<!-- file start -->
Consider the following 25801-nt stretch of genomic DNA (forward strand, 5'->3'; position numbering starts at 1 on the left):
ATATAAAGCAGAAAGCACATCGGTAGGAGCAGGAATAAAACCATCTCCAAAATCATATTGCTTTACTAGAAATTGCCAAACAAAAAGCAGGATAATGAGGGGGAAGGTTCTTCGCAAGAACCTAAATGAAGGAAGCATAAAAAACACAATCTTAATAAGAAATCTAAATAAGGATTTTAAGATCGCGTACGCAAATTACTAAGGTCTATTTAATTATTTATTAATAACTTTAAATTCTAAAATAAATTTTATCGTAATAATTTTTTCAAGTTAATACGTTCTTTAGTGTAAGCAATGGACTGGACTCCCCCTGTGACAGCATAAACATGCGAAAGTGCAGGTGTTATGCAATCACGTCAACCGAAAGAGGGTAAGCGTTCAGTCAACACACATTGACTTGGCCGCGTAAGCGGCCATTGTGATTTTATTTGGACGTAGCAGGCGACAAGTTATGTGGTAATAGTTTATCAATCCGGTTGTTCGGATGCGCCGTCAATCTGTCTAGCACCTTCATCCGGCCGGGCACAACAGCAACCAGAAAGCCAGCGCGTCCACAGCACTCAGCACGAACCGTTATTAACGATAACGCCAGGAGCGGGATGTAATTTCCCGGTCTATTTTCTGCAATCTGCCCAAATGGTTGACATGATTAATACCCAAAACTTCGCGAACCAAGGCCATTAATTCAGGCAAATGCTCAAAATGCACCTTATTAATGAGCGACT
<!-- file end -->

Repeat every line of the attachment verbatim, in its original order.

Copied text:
Consider the following 25801-nt stretch of genomic DNA (forward strand, 5'->3'; position numbering starts at 1 on the left):
ATATAAAGCAGAAAGCACATCGGTAGGAGCAGGAATAAAACCATCTCCAAAATCATATTGCTTTACTAGAAATTGCCAAACAAAAAGCAGGATAATGAGGGGGAAGGTTCTTCGCAAGAACCTAAATGAAGGAAGCATAAAAAACACAATCTTAATAAGAAATCTAAATAAGGATTTTAAGATCGCGTACGCAAATTACTAAGGTCTATTTAATTATTTATTAATAACTTTAAATTCTAAAATAAATTTTATCGTAATAATTTTTTCAAGTTAATACGTTCTTTAGTGTAAGCAATGGACTGGACTCCCCCTGTGACAGCATAAACATGCGAAAGTGCAGGTGTTATGCAATCACGTCAACCGAAAGAGGGTAAGCGTTCAGTCAACACACATTGACTTGGCCGCGTAAGCGGCCATTGTGATTTTATTTGGACGTAGCAGGCGACAAGTTATGTGGTAATAGTTTATCAATCCGGTTGTTCGGATGCGCCGTCAATCTGTCTAGCACCTTCATCCGGCCGGGCACAACAGCAACCAGAAAGCCAGCGCGTCCACAGCACTCAGCACGAACCGTTATTAACGATAACGCCAGGAGCGGGATGTAATTTCCCGGTCTATTTTCTGCAATCTGCCCAAATGGTTGACATGATTAATACCCAAAACTTCGCGAACCAAGGCCATTAATTCAGGCAAATGCTCAAAATGCACCTTATTAATGAGCGACT